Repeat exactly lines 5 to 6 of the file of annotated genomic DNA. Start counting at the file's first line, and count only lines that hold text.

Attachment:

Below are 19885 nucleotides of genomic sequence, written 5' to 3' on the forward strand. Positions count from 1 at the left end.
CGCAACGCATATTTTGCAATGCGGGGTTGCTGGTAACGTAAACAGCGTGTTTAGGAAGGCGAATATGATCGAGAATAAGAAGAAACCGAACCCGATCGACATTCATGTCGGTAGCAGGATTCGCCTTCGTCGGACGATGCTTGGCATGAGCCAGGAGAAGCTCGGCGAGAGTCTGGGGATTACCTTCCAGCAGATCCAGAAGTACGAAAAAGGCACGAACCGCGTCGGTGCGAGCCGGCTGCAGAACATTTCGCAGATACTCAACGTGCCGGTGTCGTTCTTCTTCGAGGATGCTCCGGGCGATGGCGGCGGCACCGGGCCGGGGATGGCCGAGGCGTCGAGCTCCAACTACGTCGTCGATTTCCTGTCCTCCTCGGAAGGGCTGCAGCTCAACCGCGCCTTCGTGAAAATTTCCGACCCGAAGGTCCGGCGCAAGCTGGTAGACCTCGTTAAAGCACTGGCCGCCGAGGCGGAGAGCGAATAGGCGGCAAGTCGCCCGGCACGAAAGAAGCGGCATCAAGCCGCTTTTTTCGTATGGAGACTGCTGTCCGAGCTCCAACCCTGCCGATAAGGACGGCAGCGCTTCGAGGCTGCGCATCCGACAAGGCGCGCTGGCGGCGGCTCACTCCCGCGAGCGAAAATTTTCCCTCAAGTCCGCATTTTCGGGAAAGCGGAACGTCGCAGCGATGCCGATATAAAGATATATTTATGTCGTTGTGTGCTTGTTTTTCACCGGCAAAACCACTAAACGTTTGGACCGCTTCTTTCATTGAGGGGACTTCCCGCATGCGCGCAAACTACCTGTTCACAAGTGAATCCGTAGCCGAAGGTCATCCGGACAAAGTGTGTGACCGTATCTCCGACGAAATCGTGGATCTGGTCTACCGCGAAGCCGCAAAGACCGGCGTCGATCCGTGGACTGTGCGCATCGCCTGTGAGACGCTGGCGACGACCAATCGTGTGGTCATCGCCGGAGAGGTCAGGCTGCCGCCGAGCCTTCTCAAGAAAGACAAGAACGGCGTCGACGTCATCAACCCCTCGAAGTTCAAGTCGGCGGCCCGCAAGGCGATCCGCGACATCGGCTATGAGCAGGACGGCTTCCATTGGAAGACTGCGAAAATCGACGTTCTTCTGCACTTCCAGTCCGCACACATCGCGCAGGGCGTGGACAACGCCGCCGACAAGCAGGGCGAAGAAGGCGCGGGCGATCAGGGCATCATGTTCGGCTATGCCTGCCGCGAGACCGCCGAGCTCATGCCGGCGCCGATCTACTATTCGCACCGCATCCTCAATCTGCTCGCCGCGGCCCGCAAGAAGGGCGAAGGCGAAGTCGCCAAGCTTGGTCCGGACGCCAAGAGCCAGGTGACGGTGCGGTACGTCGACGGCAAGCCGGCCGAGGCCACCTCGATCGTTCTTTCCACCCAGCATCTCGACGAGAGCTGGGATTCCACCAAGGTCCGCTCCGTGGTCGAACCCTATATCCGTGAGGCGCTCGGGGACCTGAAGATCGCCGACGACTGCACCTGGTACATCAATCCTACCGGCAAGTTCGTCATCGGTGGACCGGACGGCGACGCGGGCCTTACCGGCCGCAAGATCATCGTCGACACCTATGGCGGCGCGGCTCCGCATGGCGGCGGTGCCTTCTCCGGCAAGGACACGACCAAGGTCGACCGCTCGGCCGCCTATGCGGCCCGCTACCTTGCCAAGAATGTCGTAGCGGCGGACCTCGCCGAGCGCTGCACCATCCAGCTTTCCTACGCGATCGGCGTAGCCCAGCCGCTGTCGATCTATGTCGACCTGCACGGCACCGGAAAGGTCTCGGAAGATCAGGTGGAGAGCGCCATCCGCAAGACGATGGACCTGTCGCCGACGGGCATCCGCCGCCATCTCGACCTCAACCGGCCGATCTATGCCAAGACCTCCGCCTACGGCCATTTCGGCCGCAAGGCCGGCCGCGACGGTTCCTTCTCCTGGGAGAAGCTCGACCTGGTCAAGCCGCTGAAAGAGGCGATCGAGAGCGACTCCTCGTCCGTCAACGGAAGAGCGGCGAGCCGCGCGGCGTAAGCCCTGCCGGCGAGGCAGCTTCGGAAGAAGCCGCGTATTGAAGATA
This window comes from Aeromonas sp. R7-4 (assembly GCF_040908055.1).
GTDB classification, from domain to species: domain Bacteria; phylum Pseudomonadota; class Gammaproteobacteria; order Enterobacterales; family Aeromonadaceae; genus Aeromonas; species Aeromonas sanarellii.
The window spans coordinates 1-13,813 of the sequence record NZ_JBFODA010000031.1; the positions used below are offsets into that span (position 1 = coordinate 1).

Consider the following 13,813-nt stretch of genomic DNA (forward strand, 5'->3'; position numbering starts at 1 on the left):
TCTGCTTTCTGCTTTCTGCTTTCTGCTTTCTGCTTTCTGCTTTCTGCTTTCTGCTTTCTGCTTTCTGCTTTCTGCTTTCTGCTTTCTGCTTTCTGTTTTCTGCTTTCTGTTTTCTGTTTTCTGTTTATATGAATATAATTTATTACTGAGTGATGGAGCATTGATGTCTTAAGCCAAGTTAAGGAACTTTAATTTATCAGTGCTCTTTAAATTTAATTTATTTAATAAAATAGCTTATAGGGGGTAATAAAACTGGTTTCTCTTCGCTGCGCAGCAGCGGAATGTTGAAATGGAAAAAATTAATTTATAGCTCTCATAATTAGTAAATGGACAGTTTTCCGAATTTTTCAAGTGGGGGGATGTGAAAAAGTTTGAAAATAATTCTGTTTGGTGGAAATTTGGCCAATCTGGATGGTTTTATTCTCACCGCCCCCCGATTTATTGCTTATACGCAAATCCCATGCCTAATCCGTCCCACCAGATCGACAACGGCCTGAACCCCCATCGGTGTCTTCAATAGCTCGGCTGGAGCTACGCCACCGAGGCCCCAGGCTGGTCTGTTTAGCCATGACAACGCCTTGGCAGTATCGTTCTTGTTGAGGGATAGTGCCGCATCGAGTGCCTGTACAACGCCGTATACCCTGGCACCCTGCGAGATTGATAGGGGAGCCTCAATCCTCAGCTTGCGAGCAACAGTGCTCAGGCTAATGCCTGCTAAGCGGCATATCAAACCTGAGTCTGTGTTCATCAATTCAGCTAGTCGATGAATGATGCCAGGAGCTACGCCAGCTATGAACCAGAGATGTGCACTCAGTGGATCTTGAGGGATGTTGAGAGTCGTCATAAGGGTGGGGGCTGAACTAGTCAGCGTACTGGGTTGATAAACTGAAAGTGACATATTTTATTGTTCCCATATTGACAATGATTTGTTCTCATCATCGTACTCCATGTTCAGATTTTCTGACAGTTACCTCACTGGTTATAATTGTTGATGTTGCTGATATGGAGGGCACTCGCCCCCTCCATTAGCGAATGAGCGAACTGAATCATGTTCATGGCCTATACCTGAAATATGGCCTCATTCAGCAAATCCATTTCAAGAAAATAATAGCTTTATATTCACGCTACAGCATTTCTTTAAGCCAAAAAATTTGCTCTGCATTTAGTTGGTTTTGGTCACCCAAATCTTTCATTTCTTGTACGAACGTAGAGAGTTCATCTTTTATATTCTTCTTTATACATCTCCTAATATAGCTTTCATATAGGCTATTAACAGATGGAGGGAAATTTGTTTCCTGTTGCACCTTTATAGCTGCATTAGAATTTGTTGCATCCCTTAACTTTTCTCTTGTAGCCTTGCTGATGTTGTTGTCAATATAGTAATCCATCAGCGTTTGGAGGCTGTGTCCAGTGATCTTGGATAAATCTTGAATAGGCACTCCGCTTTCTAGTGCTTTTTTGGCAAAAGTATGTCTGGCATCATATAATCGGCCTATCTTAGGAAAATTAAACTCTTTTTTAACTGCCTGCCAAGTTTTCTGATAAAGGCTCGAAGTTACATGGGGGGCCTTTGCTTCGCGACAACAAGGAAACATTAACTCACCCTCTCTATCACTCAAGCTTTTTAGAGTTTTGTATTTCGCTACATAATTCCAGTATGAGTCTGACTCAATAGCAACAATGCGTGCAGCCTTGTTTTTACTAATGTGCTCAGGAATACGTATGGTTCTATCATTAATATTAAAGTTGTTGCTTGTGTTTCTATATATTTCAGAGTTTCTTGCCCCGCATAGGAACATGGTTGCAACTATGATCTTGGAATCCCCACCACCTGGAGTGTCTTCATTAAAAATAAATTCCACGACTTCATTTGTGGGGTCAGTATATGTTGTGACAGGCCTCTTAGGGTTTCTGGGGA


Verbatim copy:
The window spans coordinates 1-13,813 of the sequence record NZ_JBFODA010000031.1; the positions used below are offsets into that span (position 1 = coordinate 1).

Consider the following 13,813-nt stretch of genomic DNA (forward strand, 5'->3'; position numbering starts at 1 on the left):